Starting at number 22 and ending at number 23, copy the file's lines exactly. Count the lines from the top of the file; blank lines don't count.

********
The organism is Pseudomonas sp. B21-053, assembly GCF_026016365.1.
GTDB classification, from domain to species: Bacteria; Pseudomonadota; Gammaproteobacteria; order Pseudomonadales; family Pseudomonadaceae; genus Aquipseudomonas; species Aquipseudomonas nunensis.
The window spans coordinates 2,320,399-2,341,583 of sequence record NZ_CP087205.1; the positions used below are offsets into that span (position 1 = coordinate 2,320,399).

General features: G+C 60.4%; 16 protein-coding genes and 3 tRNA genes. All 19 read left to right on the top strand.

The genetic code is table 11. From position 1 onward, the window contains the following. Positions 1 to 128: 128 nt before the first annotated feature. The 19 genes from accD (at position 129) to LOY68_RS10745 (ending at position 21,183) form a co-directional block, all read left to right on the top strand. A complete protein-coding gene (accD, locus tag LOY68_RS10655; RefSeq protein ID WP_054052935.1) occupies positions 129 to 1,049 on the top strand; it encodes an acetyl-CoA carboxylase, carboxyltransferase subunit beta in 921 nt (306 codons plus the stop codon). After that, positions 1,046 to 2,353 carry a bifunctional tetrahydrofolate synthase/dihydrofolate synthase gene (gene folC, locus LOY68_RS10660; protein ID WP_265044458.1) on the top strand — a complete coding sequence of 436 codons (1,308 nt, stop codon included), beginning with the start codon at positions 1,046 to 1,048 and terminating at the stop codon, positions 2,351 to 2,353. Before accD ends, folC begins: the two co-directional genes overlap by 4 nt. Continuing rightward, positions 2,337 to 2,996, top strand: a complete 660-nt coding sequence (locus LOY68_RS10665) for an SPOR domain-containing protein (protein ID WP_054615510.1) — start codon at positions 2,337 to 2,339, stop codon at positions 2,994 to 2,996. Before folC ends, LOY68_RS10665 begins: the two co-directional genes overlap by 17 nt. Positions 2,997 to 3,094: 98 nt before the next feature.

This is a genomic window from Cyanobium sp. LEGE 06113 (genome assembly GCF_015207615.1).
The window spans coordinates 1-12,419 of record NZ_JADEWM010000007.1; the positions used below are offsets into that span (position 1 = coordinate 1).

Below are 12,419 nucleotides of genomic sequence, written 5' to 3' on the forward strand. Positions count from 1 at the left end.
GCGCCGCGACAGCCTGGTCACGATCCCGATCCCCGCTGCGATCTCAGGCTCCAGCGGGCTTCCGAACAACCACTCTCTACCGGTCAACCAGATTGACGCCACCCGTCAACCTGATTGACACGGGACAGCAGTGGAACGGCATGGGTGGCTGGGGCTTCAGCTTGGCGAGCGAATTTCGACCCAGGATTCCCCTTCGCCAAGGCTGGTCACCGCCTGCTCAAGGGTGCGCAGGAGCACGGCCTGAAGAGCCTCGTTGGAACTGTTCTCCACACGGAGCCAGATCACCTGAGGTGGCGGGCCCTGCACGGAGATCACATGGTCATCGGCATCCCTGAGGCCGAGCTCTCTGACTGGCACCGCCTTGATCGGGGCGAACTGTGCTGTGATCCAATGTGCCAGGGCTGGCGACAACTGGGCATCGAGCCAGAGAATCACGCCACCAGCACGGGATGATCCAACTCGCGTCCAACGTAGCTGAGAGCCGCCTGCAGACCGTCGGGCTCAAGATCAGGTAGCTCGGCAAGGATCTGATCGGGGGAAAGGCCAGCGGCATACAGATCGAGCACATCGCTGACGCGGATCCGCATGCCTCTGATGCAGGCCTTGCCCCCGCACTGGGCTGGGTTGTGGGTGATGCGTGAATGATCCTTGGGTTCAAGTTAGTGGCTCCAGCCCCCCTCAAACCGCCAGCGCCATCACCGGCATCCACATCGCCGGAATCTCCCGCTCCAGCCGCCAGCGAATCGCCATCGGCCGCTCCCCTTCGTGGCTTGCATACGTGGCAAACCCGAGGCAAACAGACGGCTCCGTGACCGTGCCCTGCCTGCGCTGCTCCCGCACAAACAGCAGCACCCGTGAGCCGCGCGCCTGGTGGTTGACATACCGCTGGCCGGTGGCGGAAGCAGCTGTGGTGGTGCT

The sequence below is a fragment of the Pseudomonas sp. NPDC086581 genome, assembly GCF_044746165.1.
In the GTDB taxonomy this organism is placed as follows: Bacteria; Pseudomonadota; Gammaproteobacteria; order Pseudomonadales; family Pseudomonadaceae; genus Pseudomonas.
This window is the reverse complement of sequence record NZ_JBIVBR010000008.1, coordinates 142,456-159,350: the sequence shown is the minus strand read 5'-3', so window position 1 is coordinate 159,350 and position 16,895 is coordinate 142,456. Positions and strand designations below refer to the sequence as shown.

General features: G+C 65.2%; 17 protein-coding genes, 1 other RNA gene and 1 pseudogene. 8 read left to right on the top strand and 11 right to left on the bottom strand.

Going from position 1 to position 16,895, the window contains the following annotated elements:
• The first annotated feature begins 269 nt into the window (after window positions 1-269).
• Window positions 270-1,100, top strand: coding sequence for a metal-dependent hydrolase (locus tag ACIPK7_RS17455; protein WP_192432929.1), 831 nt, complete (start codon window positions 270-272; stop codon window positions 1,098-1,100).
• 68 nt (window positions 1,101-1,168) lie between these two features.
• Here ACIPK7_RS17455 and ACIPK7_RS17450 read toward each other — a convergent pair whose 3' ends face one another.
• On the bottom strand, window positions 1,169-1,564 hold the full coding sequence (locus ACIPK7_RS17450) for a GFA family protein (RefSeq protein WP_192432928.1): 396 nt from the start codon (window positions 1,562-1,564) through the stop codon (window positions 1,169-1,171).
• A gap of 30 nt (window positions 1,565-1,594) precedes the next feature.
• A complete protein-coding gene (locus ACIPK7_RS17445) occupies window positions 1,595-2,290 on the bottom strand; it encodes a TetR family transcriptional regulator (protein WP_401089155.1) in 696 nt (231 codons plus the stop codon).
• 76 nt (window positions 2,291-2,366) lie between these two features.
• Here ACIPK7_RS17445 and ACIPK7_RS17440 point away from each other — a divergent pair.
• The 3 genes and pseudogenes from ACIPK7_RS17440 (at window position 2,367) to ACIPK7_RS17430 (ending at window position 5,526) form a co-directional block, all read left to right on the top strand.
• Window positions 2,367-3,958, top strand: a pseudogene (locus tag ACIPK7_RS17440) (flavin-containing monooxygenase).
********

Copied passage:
• 76 nt (window positions 2,291-2,366) lie between these two features.
• Here ACIPK7_RS17445 and ACIPK7_RS17440 point away from each other — a divergent pair.